YOU DON'T SAY.
In a New York Times Op-Ed, Neal Gabler hazards a guess at why the media is so infatuated with John McCain, causing them to ignore things like, you know, crazy statements by his spiritual advisors and breaking his own campaign finance laws.
In short: McCain translates insincerity and cynicism into a rapport with (insincere and cynical) reporters.
On the bus, Mr. McCain openly talks about his press gambits. According to Mr. Lizza, Mr. McCain proudly brandished an index card with a “gotcha” quote from Mitt Romney that the senator had given Tim Russert of “Meet the Press,” a journalist few would expect to need help in finding candidates’ gaffes. In exposing his two-way relationship with the press this way, he reveals the absurdity of the political process as a big game. He also reveals his own gleeful cynicism about it.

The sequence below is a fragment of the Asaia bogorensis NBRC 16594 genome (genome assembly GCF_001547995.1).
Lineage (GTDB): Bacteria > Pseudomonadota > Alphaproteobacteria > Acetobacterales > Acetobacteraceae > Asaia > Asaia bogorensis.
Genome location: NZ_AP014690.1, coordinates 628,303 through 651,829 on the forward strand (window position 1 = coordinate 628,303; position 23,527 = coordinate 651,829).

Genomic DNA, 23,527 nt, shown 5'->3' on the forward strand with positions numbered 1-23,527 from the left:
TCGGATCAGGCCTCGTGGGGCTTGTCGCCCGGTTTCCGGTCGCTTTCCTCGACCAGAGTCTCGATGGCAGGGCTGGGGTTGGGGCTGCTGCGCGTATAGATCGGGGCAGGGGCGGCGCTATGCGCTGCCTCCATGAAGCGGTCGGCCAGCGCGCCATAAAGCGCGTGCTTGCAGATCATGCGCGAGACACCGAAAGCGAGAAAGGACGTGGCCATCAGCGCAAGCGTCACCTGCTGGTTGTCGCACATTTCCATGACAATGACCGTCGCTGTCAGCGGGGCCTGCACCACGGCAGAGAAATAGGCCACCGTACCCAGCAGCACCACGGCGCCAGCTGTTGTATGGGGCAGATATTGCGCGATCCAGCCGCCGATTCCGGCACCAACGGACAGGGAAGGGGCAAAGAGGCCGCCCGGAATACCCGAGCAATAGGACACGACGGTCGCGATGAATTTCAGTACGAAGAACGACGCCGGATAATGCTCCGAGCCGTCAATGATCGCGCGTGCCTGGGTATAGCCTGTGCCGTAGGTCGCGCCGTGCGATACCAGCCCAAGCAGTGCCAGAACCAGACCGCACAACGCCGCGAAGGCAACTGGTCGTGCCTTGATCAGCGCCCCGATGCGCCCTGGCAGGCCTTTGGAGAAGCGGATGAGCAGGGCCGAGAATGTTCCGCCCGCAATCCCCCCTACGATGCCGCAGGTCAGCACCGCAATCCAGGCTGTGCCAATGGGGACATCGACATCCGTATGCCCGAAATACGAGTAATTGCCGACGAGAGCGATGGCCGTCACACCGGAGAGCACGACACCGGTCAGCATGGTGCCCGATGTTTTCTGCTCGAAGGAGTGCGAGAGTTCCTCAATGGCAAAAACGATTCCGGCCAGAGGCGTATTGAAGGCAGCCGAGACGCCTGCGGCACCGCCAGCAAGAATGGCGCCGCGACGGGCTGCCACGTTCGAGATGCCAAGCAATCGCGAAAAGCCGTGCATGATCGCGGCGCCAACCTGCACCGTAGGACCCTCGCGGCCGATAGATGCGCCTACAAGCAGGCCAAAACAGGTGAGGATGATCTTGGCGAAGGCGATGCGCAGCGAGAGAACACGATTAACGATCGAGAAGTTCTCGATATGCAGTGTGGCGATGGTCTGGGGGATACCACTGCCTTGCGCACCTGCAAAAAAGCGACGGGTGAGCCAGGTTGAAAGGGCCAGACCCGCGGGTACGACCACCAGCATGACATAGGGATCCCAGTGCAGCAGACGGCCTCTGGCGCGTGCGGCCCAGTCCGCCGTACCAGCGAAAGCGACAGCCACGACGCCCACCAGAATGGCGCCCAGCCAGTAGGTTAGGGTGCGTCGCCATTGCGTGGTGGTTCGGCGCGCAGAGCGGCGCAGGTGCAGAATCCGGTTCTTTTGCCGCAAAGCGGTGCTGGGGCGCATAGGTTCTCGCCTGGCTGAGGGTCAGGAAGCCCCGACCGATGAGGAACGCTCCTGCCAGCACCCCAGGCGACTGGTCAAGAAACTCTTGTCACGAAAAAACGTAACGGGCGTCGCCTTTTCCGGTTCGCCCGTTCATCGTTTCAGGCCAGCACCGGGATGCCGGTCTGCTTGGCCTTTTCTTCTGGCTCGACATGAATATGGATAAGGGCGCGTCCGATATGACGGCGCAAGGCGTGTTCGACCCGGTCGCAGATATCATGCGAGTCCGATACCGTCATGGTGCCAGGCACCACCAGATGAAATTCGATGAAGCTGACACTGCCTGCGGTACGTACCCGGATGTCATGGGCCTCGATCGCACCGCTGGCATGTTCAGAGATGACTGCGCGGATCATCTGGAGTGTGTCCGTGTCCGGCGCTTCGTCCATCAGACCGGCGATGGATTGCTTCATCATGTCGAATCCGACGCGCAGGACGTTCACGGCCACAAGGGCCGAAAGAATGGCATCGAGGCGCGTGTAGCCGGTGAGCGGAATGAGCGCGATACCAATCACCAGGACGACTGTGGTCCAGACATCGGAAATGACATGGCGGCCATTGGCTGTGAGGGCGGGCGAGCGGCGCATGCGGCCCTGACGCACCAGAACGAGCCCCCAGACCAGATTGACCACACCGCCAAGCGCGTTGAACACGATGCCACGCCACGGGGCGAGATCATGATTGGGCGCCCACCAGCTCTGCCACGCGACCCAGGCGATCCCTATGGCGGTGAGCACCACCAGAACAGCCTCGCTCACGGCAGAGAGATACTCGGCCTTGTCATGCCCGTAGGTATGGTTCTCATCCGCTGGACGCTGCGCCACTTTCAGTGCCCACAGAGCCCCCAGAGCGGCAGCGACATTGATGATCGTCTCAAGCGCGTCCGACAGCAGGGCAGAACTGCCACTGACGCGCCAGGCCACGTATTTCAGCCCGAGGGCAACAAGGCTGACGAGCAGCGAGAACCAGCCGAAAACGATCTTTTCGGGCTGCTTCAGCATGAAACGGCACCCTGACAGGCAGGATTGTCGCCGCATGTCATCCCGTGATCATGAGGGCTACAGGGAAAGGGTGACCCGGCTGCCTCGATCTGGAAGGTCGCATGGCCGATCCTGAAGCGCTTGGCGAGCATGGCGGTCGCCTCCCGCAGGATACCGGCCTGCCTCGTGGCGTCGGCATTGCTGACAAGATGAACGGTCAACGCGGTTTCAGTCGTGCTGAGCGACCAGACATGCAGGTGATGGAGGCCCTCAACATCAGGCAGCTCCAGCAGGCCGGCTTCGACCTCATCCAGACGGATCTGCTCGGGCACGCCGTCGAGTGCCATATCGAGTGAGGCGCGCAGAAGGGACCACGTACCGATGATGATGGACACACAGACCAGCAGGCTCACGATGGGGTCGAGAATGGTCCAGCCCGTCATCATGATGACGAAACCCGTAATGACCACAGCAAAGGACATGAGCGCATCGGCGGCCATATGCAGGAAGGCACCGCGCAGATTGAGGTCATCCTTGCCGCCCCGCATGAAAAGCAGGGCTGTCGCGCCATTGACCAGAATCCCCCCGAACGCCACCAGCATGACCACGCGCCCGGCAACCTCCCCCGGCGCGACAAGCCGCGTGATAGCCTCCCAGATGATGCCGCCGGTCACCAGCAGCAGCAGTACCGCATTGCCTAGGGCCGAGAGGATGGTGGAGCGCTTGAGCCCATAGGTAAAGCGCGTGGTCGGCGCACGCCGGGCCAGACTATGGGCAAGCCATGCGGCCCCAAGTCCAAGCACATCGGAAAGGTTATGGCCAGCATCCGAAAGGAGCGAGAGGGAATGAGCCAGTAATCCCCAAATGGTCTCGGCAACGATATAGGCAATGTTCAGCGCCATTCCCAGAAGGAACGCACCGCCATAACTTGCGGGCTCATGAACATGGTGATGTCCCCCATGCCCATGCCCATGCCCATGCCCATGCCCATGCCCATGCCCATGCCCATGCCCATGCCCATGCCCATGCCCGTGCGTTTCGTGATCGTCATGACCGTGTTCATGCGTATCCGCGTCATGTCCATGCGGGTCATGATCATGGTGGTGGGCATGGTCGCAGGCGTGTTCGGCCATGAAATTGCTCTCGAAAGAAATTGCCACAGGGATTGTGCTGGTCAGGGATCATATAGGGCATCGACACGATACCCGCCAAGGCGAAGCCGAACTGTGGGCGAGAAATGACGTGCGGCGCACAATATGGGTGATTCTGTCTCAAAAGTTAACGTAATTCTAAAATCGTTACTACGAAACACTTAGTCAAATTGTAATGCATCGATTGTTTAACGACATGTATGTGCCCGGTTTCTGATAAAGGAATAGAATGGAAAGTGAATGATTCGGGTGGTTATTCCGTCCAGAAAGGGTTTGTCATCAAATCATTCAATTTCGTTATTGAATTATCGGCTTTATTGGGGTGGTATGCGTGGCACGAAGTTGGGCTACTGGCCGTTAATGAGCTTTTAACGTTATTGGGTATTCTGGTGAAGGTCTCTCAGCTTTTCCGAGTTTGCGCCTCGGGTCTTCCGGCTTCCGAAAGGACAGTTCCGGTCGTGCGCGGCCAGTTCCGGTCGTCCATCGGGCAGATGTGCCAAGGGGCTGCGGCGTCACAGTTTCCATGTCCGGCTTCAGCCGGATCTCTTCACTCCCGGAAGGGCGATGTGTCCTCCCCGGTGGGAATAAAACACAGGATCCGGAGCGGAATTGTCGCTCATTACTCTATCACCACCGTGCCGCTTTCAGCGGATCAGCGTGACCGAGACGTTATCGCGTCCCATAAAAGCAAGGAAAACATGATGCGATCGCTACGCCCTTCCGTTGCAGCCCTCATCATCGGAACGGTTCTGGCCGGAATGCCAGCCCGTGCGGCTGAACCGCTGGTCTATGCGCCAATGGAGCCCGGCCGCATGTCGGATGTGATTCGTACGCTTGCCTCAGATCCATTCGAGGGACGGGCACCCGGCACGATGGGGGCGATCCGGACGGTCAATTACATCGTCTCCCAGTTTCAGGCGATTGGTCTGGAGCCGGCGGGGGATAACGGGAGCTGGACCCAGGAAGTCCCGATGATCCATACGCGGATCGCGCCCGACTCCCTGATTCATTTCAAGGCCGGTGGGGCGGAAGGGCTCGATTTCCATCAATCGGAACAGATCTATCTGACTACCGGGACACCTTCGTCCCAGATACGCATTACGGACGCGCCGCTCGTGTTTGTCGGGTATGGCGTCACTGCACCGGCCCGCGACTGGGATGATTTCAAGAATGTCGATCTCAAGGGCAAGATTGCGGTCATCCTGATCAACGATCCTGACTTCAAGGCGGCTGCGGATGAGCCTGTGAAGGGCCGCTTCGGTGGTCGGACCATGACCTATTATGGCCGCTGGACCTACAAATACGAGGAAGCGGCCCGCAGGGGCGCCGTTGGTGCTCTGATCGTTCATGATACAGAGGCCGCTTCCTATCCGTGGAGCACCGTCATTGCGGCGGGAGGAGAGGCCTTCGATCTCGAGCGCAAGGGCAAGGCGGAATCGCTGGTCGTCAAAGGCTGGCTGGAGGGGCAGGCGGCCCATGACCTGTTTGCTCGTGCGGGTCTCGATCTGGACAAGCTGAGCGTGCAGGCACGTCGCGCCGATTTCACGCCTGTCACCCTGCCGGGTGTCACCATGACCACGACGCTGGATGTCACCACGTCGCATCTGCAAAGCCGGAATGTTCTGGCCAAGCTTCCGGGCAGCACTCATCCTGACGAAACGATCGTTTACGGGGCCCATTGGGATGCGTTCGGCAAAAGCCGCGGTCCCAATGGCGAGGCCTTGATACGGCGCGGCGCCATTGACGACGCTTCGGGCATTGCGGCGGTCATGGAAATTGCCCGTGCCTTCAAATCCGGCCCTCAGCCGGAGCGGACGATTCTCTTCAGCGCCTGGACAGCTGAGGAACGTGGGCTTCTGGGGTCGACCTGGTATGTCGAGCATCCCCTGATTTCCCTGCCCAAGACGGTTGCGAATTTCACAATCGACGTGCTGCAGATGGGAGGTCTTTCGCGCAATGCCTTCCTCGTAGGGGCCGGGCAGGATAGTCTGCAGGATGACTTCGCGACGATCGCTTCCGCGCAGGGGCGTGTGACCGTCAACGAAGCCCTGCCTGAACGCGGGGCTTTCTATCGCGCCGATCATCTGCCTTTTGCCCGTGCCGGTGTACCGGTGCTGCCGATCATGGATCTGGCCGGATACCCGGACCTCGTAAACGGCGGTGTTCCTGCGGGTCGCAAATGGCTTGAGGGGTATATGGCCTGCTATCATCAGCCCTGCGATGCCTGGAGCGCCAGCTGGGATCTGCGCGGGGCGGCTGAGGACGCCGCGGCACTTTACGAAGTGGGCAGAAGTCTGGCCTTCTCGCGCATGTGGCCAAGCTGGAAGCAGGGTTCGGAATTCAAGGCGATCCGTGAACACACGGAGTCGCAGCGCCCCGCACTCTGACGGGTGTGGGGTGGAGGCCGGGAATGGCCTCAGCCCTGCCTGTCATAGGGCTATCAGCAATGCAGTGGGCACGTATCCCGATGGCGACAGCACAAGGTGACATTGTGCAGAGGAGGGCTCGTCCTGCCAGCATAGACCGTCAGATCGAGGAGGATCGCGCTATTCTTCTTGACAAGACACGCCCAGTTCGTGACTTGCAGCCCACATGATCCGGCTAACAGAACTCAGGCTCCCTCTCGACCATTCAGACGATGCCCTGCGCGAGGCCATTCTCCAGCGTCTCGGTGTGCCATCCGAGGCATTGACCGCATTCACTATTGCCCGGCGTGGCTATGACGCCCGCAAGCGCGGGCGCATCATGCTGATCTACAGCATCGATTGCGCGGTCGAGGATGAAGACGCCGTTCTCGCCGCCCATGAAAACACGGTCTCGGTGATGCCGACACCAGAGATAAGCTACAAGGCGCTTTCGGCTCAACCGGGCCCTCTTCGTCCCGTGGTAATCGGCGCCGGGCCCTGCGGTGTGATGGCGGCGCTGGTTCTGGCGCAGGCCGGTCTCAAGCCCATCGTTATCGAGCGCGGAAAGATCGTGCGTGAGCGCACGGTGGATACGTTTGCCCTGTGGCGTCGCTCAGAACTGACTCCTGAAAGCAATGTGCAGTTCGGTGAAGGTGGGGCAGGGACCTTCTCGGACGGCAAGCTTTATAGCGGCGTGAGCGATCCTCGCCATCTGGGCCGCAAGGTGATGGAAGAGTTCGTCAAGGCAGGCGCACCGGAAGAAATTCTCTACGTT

This sort of disdain might be called a liberal view, if not politically then culturally. The notion that our system (in fact, life itself) is faintly imbecilic is a staple of “The Daily Show,” “The Colbert Report,” “Real Time With Bill Maher” and other liberal exemplars, though they, of course, implicate the press in the idiocy. Mr. McCain’s sense of irony makes him their spiritual kin — a cosmological liberal — which may be why conservatives distrust him and liberals like Jon Stewart seem to revere him.
The lesson, as always: give a reporter a free sandwich and some snark and they're your ho for life.